Because domestic airlines like to charge for something a tad stronger than apple juice, I get asked this every so often. Sometimes, I wonder if this question begs another question, like you know, if you’re an alcoholic or something, but sometimes there’s nothing wrong with enjoying life.
There’s nothing wrong with wanting to save a few dollars, but most international, long-haul flights on most airlines serve free alcohol onboard as part of their drink service. In particular, Singapore Airlines is a personal favorite for keeping the booze flowing. Though it’s also the same place where I learned it might be better to abstain from that extra drink from time to time. (That’s a story that’s not getting published on the web.)
You can bring as many minis as you want in your carry-on, as long as it conforms to current liquid restrictions. That’s about 3.4 ounces or 100 milliliters per bottle, which also means it has to fit in a quart-sized plastic bag. So while theoretically you can fill it up full of booze, you’re going to have to make some pretty hard decisions about drinking a gin and tonic or making sure you have enough toothpaste. Personally, I suggest the toothpaste.
In regards to checked-in baggage, there are actually a couple of restrictions. On the whole, though, you can’t bring extremely hard alcohol onboard at all—anything with more than 70% alcohol content because it will probably nuke the plane as well as your brain cells—because it then falls under hazardous materials. The TSA makes it pretty clear on what’s acceptable and what’s not:
You can’t take alcoholic beverages with more than 70% alcohol content (140 proof), including 95% grain alcohol and 150 proof rum, in your checked luggage. You may take up to five liters of alcohol with alcohol content between 24% and 70% per person as checked luggage if it’s packaged in a sealable bottle or flask.
In other words, it’s permissible to be an alcoholic within reason. Each airline also has their own personal policies, though they pretty much adhere to current security regulations. It should go without saying, but you *should* probably be allowed to legally drink before you bring it on the plane.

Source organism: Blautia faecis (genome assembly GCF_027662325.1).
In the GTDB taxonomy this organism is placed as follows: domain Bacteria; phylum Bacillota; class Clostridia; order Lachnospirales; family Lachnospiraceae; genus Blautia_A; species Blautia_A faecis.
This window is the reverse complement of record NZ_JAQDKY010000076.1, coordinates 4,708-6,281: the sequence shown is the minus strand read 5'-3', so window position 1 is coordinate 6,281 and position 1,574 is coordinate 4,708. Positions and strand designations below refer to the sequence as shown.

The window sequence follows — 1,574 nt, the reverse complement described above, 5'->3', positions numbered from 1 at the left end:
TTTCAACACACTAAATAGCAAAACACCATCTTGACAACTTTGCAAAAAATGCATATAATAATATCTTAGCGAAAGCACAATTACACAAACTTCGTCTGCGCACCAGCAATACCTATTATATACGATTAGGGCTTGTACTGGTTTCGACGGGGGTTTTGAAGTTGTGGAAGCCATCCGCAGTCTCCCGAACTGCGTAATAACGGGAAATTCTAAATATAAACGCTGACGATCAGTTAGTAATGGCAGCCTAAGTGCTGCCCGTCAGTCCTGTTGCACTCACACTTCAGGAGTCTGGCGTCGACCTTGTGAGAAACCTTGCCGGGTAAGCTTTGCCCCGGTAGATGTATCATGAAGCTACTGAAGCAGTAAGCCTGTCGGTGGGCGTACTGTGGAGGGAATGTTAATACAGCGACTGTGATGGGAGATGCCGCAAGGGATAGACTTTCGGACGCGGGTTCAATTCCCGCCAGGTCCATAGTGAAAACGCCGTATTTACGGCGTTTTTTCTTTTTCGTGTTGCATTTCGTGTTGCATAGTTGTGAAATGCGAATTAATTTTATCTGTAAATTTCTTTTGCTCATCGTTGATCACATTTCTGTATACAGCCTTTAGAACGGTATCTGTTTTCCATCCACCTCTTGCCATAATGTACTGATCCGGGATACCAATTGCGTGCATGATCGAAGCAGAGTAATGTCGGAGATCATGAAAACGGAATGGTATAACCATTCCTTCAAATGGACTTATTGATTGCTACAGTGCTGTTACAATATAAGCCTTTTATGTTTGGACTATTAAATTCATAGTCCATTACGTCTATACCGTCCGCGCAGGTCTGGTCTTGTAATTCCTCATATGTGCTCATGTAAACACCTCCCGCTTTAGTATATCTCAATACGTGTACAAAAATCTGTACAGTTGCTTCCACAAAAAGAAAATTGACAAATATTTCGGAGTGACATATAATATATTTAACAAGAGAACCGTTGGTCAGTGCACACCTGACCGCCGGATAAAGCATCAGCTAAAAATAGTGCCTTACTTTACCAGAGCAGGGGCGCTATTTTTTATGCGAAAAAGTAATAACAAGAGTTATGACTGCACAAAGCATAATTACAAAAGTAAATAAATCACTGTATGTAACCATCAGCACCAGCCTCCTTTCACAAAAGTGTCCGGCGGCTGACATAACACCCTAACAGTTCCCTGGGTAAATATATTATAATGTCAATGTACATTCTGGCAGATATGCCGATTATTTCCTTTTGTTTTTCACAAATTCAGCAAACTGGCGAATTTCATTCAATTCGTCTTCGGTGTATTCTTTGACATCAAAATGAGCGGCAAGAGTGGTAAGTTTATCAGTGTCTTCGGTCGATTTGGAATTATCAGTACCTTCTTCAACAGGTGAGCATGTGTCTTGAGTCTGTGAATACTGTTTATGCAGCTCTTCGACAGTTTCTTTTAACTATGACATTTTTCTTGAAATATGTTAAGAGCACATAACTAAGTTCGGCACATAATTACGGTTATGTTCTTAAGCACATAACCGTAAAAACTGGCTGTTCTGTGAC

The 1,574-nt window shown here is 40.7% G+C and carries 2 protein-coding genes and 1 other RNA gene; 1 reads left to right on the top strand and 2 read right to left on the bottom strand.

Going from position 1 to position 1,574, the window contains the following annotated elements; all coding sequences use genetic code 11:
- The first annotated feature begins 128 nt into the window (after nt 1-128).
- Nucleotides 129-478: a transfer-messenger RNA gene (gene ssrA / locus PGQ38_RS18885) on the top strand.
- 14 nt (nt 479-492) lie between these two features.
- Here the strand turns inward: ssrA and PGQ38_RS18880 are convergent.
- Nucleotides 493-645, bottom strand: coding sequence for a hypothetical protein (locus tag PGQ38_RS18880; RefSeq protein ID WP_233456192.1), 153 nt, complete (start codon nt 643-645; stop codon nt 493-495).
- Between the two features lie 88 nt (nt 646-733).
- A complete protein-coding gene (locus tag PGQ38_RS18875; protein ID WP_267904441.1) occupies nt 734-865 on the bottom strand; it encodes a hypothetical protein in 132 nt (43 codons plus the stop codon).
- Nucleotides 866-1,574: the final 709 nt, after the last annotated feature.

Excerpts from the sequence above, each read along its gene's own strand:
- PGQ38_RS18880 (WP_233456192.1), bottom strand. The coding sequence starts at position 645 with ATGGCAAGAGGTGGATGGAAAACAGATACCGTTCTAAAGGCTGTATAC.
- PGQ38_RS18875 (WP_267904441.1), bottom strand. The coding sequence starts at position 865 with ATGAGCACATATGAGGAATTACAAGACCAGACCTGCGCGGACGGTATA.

That said, downing it before you get to your destination isn’t the worst idea. Depending on where you’re going, it may not be kosher to carry liquor so you’ve got to factor that in as well. Far, far down on my list of things to do? Stumbling into Saudi Arabia with a bottle of rum in my hand.
For the most part, though, whether or not you can bring your own alcohol onboard isn’t the big deal. It’s really about whether you’re allowed to drink your own booze aboard. According to the FAA's Federal Aviation Regulations, Sec. 121.575, “no person may drink any alcoholic beverage aboard an aircraft unless the certificate holder operating the aircraft has served that beverage to him.” In other words, you can’t drink it unless a flight attendant serves it to you.
In fact, you could be fined for violating federal law if you decide to start mixing up your own cocktails. Wanderlust and Lipstick reports that you could be fined anywhere from $3,000-$5,000, so it might be a good idea to just pay for your own drinks. Or better yet, ask the flight attendant to make it for you? This is pretty much what JetBlue suggests to avoid the problem.
While Frontier and United state you can’t consume your own alcohol aboard, there’s nothing to suggest that it’s possible to get around this by having a flight attendant serve you your own supplies. American, Alaska, Delta and Southwest doesn’t state anything specific on the matter, but it’s probably good idea to ask before busting out the flask. Besides it’s not like flight attendants aren’t people either. Sometimes they need a drink every now and then, too.
(For what it’s worth, some flight attendants are some of the craziest people I’ve ever met. I once threw down shots with an Emirates flight attendant in the back of a Jordanian taxi on the way to the airport and I can, for sure, tell you it wasn’t my suggestion.)